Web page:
National Adult Language, Literacy and Numeracy Assessment Conference
http://www.acer.edu.au/nallnac/ Friday May 4 MelbourneThe Australian Council for Educational Research (ACER) is pleased to present the inaugural National Adult English Language, Literacy and Numeracy Assessment Conference in Melbourne on May 4, 2012. The conference is a response to increasing national and state interest in addressing and improving the Language, Literacy and Numeracy (LLN) skills of Australian youth and adults participating in the vocational, education and training (VET) sector and in Australia’s workforce.
VALBEC Annual conference: Read the word, Read the world
http://www.valbec.org.au/ - Friday May 25 Melbourne
In this National Year of Reading 2012, VALBEC have taken their conference themes from a play on Paolo Freire’s notions of reading the world to read the word; from concepts of reading as empowering learners to engage with the demands of contemporary life; and that literacy and numeracy practices involve reading 'worlds' both external and internal.
Western Australian Adult Literacy Council (WAALC) - At the Heath of the Matter - Identity and trust in adult learning
11 - 12 July Perth http://www.waalc.org.au/12conf/callforpapers.htm
ACAL Conference 2012 - Joining the Peices
19 - 21 Sept Tasmania http://www.tcal.org.au/12conf/index.htm
The 2012 ACAL conference will explore three key questions about adult literacy and numeracy. These questions are about how we connect, co-operate and create.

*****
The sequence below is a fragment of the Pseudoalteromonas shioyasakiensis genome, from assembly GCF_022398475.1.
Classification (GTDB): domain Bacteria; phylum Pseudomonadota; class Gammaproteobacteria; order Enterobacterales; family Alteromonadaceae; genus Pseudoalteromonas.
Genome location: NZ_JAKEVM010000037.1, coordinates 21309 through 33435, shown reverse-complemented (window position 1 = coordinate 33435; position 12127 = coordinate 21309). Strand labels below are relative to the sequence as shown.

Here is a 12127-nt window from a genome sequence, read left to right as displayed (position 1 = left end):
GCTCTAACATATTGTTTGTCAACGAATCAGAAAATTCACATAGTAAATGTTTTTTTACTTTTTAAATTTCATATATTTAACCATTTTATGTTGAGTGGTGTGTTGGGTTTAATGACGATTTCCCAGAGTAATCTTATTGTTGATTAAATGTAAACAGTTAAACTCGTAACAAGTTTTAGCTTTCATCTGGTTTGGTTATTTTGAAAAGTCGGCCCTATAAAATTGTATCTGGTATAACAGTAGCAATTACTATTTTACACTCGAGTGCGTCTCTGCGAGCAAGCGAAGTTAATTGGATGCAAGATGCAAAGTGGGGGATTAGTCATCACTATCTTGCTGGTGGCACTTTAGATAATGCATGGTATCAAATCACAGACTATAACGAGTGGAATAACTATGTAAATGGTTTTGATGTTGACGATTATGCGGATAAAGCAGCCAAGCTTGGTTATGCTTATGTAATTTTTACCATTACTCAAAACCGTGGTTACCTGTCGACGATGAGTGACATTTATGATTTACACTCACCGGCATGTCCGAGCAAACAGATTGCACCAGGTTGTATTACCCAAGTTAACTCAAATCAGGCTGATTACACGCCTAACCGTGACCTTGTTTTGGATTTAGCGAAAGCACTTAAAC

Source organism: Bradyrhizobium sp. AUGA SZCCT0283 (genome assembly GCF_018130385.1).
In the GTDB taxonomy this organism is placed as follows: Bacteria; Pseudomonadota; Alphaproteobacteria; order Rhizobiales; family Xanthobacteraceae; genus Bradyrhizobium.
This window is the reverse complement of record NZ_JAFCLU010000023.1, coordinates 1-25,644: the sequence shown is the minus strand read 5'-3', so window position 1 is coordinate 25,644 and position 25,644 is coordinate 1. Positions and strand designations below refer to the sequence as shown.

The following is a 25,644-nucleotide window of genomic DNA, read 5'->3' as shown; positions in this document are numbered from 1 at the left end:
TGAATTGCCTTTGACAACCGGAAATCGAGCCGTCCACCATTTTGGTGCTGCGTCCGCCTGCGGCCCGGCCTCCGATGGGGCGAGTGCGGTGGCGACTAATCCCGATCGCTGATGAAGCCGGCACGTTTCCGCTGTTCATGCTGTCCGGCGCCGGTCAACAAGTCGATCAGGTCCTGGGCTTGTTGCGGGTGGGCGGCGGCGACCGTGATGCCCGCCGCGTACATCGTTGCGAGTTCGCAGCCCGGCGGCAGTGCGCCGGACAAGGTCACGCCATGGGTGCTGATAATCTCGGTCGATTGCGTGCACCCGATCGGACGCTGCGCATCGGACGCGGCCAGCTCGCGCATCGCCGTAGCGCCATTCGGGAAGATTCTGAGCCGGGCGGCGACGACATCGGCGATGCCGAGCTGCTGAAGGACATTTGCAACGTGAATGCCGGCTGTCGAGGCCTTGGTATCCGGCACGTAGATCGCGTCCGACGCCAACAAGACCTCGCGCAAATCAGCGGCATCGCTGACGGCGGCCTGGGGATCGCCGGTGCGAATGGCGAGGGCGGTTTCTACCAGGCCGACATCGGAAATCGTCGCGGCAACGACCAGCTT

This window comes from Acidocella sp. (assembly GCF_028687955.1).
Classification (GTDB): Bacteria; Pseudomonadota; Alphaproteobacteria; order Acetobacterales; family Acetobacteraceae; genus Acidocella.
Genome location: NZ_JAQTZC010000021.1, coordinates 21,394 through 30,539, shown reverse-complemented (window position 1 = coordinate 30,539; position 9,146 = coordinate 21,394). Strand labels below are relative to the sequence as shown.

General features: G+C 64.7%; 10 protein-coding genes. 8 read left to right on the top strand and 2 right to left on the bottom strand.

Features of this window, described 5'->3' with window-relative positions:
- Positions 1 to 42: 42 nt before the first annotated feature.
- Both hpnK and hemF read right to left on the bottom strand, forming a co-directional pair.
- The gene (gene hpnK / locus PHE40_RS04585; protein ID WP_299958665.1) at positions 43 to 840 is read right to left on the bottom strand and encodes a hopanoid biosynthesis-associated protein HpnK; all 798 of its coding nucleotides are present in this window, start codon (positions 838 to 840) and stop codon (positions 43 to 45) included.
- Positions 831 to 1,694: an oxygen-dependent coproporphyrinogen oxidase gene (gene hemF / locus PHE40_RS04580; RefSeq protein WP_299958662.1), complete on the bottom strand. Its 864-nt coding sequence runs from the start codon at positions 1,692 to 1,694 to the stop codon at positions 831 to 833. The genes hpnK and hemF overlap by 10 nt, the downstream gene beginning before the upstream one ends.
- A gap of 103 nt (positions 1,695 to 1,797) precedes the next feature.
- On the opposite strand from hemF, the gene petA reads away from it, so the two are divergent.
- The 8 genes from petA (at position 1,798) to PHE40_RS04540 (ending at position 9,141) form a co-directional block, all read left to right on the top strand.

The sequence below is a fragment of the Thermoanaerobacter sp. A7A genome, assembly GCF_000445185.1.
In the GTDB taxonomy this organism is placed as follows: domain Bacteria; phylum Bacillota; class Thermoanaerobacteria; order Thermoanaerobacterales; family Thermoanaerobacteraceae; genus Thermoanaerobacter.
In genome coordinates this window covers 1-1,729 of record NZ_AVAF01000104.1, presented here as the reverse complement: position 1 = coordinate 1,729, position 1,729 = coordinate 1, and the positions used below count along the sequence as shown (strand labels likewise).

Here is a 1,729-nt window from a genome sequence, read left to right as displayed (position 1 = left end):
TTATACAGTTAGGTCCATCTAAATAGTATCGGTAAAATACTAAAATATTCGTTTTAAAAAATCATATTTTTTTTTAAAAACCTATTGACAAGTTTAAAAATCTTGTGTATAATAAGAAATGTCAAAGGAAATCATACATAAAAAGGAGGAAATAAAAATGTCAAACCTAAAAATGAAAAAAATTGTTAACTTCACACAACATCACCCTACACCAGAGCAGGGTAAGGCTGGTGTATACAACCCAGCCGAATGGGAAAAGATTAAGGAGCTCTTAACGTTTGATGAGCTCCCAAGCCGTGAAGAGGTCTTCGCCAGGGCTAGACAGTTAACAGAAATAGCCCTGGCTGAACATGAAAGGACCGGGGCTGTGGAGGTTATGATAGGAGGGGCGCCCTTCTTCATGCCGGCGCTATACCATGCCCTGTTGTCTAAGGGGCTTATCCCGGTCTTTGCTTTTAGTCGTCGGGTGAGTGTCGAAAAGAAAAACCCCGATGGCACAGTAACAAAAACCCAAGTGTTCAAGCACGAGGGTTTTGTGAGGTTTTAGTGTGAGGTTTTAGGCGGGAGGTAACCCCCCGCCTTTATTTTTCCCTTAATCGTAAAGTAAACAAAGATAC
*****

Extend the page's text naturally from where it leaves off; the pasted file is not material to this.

Adult Learning Australia (ALA) Conference – Lifelong Learning = Resilient Communities,
October 11-12 , Byron Bay http://ala.asn.au/conference/
Resilient communities withstand and respond creatively to adversity. Building community resilience means valuing respect and cooperation between all groups including Indigenous Australians, an economy that works for all, and living in harmony with the natural environment.
'Engaging low-level adult learners both on and off-campus'
Desiree O'Regan, Marian Koo, Jenny Kelly and Lynne Robson
Thursday 15 September, 2011 at UTS, Building 10, Level 5, Room 580
This presentation gave a snapshot of various means used to address
the language and literacy needs of low-level learners both on and off-
campus in the Lidcombe / Auburn area.
Teaching is an artful blend of a variety of methods. There is seldom one
best method. This presentation is about some teachers’ journey into
exploring different ways of maximising student learning and developing
students into self-directed learners.